Triennial Reviews are a requirement of all arms-length bodies such as HSE.
Led by Martin Temple, Chair of EEF – the manufacturers’ organisation, the review examined HSE's status as a public body.
It was published three weeks ago on January 9th and concluded that HSE should continue to operate as an executive NDPB (Non-Departmental Public Body) and that all of its functions should be retained.
It also collected views from a wide array of HSE's stakeholders and I am pleased to say it encountered near-universal praise for the work of HSE.
The Review did identify some areas where it believed HSE could improve the way it delivered some of its functions or interacted with other regulators. These include:
It also highlighted areas where HSE had potential for generating income from commercial sources and arrangements for developing these options, including HSE's governance, are being reviewed as a priority.
These recommendations were welcomed by our Minister, who has also indicated which areas of the Review’s findings he wishes to see taken forward as priorities.
HSE is currently reviewing the report's recommendations in detail and will be providing advice to the Government on how they might best be taken forward.
The Government intends to publish its formal response to the Review in April 2014 although we will begin work on implementation of some of the recommendations in advance of that response.
HSE’s overall strategic direction and the goals we seek to achieve are constants. And, there are promising signs. It seems the tide may be turning on the way health and safety is perceived with the Mythbusters Challenge panel continuing to expose the real reasons behind the myths.
The legislative and guidance framework is now simpler, clearer, more accessible and relevant to the end users. There are further changes ahead but that doesn’t make HSE any different from any other organisation.
The Triennial Review has affirmed much of what we do but also identified new opportunities for the future as well as some fine-tuning that we need to do. We are planning to appoint a project director to help us implement some of these recommendations and we will also be re-looking at the skill set required of the Chief Executive for HSE in light of the recommendations.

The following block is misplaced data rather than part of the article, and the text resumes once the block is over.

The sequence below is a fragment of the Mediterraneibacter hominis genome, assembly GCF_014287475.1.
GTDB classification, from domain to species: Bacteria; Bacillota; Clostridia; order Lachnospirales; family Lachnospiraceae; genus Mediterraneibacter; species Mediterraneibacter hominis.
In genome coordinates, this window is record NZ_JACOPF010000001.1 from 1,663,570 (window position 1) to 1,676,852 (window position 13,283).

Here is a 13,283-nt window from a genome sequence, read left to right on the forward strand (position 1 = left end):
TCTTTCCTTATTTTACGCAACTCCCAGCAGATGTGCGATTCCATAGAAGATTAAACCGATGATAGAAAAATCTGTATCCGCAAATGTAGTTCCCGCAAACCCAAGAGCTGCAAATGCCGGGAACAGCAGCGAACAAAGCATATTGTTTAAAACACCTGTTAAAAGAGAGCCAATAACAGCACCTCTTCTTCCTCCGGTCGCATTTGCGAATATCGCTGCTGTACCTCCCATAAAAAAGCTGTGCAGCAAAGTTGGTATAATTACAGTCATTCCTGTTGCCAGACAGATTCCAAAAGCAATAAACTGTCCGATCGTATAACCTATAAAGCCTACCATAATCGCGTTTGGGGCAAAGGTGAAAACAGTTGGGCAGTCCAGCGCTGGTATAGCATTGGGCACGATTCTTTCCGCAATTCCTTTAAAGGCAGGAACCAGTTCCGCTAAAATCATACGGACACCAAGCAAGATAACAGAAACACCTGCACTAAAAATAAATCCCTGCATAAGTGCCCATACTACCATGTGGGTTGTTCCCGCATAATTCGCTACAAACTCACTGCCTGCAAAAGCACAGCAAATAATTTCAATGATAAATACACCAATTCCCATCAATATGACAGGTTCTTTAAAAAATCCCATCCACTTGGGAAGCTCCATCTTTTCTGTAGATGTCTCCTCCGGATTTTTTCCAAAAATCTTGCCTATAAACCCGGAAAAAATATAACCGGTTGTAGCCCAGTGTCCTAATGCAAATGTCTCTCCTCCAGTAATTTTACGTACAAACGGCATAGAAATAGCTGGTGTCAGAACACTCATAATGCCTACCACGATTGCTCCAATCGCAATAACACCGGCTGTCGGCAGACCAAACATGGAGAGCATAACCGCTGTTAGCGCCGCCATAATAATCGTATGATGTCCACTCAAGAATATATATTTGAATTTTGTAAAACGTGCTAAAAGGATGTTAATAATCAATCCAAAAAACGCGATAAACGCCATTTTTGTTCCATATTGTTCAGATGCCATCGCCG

Given that 2014 marks the 40th anniversary of HSWA and also that we are now coming up for five years on from the launch of our current strategy, it is likely that this will be a good point at which to revisit and update our strategy document.
There is a need for us all to continually adapt – to look at our environment, our performance, our technologies and so on and make sure that we are reflecting this is in our policies and practices as regulators, businesses and professional associations. Only by doing this will we both learn from the past and ensure continued improvement and prosperity for the future.
The key to being successful in delivering these goals is the same for everyone in health and safety - flexibility. Today’s workplaces and technologies are changing. For Britain to continue to be one of the safest and healthiest places to work in the world, we need to continuously improve and modernise our approaches to ensure they remain fit for purpose, whilst maintaining the high standards of protection.